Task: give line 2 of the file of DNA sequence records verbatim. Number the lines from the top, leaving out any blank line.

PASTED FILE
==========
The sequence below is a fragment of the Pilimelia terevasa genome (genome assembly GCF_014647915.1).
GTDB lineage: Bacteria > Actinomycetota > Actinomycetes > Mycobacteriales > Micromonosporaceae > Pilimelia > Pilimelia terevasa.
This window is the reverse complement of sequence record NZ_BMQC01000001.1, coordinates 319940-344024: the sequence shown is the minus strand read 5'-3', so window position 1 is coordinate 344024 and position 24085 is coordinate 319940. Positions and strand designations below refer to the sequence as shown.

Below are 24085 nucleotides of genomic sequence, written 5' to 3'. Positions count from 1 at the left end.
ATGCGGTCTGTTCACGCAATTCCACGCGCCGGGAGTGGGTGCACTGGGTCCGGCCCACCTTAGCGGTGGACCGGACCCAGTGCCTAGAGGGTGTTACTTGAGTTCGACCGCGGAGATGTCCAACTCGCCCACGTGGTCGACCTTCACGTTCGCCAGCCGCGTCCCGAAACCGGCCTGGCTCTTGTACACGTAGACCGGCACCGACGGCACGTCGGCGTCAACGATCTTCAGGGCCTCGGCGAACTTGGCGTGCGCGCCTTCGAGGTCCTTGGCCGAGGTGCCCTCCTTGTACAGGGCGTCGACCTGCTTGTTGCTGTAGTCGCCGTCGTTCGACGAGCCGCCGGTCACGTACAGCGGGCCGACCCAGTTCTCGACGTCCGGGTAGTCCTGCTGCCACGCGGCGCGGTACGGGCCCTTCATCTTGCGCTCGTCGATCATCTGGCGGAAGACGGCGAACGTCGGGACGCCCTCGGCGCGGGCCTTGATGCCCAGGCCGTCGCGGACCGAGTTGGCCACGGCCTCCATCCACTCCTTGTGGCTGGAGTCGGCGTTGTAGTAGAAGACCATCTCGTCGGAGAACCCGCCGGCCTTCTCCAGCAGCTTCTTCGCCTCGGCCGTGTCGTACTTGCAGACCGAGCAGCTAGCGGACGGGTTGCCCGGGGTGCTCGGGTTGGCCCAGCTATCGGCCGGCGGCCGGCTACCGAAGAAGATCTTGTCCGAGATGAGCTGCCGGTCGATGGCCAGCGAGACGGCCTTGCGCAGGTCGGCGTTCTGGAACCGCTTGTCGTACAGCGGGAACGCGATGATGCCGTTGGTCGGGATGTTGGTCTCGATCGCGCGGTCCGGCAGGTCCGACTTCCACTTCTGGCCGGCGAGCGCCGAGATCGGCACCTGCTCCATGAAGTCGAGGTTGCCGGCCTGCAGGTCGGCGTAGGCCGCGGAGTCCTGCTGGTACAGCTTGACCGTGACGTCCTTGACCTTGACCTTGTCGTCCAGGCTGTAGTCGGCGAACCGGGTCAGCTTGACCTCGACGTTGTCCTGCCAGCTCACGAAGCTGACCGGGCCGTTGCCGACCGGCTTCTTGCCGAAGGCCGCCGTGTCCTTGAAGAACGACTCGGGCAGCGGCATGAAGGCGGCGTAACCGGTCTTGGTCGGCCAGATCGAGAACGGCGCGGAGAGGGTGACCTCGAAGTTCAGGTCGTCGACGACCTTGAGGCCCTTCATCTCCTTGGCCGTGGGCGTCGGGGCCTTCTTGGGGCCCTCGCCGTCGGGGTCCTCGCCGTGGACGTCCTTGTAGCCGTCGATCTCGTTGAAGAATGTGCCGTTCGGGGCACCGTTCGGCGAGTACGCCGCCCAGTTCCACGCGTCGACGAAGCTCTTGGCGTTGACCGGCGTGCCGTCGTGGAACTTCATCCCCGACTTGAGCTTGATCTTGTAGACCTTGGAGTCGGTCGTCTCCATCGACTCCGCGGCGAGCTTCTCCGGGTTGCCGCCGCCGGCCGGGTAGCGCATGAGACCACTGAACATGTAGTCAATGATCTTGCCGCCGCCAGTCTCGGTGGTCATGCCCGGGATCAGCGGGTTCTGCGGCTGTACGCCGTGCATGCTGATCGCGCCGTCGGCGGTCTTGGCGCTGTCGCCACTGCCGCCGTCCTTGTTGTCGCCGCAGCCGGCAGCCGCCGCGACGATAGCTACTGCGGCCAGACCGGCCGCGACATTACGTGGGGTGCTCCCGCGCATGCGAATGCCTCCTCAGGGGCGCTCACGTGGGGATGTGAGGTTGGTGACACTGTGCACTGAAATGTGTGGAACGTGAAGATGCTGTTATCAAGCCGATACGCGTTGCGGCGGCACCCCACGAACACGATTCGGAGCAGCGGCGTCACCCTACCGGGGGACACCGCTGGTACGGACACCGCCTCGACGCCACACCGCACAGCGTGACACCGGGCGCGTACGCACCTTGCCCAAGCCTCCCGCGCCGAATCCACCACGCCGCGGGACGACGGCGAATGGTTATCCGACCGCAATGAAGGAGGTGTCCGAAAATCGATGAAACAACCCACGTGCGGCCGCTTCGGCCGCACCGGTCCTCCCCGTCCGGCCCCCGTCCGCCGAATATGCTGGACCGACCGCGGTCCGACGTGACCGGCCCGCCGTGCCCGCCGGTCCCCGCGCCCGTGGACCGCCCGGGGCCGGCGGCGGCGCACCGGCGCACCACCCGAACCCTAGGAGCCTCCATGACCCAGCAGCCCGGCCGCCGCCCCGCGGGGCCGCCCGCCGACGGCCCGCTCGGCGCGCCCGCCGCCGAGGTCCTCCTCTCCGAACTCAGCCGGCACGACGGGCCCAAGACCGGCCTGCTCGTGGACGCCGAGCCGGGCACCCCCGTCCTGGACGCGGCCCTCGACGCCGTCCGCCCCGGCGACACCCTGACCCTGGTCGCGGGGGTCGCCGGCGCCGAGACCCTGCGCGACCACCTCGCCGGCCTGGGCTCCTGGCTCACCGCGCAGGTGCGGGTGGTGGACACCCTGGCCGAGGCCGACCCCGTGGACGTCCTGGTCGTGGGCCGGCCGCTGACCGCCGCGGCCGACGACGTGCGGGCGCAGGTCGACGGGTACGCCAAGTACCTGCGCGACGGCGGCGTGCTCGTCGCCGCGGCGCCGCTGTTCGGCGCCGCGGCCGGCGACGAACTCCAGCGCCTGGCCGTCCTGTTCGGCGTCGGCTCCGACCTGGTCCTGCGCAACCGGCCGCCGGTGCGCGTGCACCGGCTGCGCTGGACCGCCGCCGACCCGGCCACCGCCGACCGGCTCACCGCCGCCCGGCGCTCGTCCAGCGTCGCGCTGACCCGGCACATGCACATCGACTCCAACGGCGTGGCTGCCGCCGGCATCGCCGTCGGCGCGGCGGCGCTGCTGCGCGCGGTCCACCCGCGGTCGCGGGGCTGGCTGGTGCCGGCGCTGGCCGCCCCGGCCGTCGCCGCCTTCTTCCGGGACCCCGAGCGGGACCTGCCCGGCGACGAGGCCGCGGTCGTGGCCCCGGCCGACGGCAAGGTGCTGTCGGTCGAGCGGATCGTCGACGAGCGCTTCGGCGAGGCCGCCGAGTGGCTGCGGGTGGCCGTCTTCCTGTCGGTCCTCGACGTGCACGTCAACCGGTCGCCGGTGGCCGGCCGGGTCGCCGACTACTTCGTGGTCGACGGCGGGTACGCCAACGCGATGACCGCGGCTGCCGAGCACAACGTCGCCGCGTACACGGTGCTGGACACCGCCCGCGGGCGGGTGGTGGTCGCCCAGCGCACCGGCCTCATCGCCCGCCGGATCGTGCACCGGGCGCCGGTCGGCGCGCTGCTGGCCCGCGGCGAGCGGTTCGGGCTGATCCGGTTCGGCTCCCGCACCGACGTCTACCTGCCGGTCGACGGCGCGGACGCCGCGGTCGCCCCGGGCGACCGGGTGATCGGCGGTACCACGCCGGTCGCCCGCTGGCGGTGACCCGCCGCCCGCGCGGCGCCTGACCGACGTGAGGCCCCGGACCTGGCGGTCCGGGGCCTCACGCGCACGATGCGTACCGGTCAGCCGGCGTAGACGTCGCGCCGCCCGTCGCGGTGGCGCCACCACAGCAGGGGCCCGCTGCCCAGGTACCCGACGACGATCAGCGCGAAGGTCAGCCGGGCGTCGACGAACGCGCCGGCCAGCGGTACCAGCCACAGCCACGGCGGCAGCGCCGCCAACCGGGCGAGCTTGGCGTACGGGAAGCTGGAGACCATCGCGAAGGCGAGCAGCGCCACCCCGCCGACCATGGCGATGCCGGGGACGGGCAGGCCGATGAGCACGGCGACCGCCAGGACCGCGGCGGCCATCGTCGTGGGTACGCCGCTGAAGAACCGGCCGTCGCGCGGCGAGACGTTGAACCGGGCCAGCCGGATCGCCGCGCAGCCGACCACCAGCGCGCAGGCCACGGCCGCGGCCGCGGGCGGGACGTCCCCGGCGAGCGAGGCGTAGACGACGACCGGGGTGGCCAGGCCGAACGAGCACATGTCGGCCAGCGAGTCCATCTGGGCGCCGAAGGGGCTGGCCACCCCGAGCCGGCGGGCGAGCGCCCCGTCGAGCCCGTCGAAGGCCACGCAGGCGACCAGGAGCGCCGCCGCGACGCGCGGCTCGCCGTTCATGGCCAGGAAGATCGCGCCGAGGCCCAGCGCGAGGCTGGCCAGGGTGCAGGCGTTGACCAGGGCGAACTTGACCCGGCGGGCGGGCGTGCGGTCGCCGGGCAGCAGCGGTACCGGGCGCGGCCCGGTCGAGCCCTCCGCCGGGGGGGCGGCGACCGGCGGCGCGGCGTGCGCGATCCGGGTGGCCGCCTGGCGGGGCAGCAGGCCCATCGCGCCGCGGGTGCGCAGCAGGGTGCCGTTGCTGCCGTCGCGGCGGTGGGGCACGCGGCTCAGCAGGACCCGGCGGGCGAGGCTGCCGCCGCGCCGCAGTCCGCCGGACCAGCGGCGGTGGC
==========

GTDB lineage: Bacteria > Actinomycetota > Actinomycetes > Mycobacteriales > Micromonosporaceae > Pilimelia > Pilimelia terevasa.